Shaper/Router Table???? - Woodworking Talk - Woodworkers Forum
 
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post #1 of 8 Old 04-13-2009, 04:28 PM Thread Starter
Ack
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Shaper/Router Table????

Can someone please explain to me the difference between a shaper and a router table?

I'm assuming that there may not be a great difference but just want to make sure. So please excuse me for my ignorance. Thanks.
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post #2 of 8 Old 04-13-2009, 06:44 PM
where's my table saw?
 
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They are the same in principle

But they differ in scale. Shapers have a vertical arbor coming up from the bottom in various sizes and including an adaptor for a router collet/chuck. They are generally more powerful, heavier, and will accept a very wide range and height of cutters.They are also reversible where routers are not. They do not have the wide range of speeds a variable speed router would have or the higher rpms, because the larger size of the cutters will not perform or be dangerous at these higher speeds. A large router,3 1/2 Hp, mounted on a lift in a good table, possibly cast iron, is a thing of joy to work with. Good power and ease of adjustment from the top. Pricey tho!
The same $ dollars will buy a 3Hp Grizzly cast iron table shaper with 3 spindles 1/2", 3/4" and 1". I have both and types and enjoy working with both. hope this helps. bill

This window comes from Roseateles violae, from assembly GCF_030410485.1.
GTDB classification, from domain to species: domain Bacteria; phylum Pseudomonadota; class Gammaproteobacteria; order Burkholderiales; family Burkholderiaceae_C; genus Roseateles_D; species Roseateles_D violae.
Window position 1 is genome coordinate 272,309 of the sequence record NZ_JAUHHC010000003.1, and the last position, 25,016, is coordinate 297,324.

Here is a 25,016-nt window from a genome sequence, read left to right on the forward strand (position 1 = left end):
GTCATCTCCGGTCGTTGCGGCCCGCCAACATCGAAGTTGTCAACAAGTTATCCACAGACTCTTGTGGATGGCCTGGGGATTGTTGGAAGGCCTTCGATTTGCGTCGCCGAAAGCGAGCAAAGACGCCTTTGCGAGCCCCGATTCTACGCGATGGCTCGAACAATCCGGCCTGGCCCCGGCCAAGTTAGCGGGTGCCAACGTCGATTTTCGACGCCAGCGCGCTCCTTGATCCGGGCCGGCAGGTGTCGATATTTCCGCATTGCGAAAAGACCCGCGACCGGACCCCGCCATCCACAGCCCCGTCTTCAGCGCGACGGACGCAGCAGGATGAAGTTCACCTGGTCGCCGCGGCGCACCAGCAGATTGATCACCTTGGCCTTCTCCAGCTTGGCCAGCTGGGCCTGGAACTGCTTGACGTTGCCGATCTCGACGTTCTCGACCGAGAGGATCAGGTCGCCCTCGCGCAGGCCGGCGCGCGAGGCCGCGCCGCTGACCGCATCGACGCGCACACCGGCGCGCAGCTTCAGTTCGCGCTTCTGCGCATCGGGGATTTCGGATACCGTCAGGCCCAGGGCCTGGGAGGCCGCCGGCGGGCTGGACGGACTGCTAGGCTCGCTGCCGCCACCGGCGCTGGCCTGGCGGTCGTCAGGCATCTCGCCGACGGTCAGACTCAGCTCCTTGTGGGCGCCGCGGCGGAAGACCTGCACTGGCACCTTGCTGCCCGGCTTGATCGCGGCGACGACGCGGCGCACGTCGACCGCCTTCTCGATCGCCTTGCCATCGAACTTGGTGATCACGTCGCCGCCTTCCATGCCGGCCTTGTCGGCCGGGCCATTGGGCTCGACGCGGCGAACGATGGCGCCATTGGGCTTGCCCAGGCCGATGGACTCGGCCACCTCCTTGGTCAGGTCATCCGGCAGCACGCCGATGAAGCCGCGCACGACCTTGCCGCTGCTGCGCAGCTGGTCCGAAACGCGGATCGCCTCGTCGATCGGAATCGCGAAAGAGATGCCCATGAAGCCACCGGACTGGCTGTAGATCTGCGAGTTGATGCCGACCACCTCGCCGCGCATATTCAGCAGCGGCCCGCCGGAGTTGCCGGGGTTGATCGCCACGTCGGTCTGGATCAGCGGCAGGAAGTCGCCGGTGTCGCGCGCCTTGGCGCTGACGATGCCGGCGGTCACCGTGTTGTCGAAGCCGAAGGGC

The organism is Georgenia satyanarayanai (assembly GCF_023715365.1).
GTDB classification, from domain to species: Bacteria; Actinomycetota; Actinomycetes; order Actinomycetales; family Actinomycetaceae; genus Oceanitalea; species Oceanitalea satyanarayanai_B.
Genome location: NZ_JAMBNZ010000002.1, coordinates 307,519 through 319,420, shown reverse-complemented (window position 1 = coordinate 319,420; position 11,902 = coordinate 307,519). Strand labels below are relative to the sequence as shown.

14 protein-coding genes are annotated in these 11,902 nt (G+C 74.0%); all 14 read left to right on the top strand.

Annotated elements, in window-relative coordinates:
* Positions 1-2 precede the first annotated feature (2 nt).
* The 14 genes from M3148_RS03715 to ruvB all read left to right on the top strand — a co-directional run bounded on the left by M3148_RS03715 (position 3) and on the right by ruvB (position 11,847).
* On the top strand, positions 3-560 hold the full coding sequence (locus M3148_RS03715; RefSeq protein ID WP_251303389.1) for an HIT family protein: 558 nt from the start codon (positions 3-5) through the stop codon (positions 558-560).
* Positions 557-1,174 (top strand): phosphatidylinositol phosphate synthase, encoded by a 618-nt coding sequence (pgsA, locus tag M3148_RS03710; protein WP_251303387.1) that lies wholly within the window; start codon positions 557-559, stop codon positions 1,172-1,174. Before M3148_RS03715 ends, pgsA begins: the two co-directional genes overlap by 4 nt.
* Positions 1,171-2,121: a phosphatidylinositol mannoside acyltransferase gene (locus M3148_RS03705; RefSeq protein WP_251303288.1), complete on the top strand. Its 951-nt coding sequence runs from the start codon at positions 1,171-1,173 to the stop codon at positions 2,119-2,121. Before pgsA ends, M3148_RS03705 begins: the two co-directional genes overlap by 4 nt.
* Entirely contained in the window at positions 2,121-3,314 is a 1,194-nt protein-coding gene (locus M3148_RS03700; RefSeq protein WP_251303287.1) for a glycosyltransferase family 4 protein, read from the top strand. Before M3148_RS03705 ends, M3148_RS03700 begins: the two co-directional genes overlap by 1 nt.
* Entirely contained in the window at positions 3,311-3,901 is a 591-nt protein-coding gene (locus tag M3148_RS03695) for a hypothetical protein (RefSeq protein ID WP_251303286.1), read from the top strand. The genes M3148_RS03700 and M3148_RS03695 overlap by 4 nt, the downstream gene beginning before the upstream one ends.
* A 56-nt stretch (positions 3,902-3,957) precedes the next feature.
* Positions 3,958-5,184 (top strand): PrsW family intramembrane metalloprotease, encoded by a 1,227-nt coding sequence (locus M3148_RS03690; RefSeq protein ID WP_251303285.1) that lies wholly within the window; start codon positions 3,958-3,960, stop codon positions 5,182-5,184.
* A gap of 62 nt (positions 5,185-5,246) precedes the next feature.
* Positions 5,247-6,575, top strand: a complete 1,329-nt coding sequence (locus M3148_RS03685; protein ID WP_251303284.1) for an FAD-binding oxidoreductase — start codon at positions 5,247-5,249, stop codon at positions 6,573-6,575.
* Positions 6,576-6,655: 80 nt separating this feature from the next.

The answer to your question will only be as detailed and specific as the question is detailed and specific. Good questions also include a sketch or a photo that illustrates your issue. (:< D)
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post #3 of 8 Old 04-13-2009, 07:29 PM
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Bill,

Your opinion on something: When I was in college to be an industrial arts teacher (I won't tell you how long ago but the machines may have been powered by steam engines and water wheels) the professor, a very smart guy, told us that the shaper was the most dangerous power tool in the shop. Then he regaled up with appropriate horror stories that generally had to do with pieces of wood turning into missiles.

What's your opinion on this? (Anyone else can join in, too!)

Bill
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post #4 of 8 Old 04-13-2009, 07:33 PM
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Ack, here's a router table made by Bench Dog & the kind of lift that Bill mentioned. The lift allows you to incrementally raise & lower the height of the bit above the table surface by adjusting a nut on top. Many woodworkers custom build their own tables & you'll find some creative designs on this site just by searching "router table." I don't know much about shapers, but they're usually designated for heavy jobs that require large cutters. I happen to own the setup below with the Porter Cable 7518 3 1/4 HP router & it cuts like butter. Welcome to the forum.
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post #5 of 8 Old 04-13-2009, 07:35 PM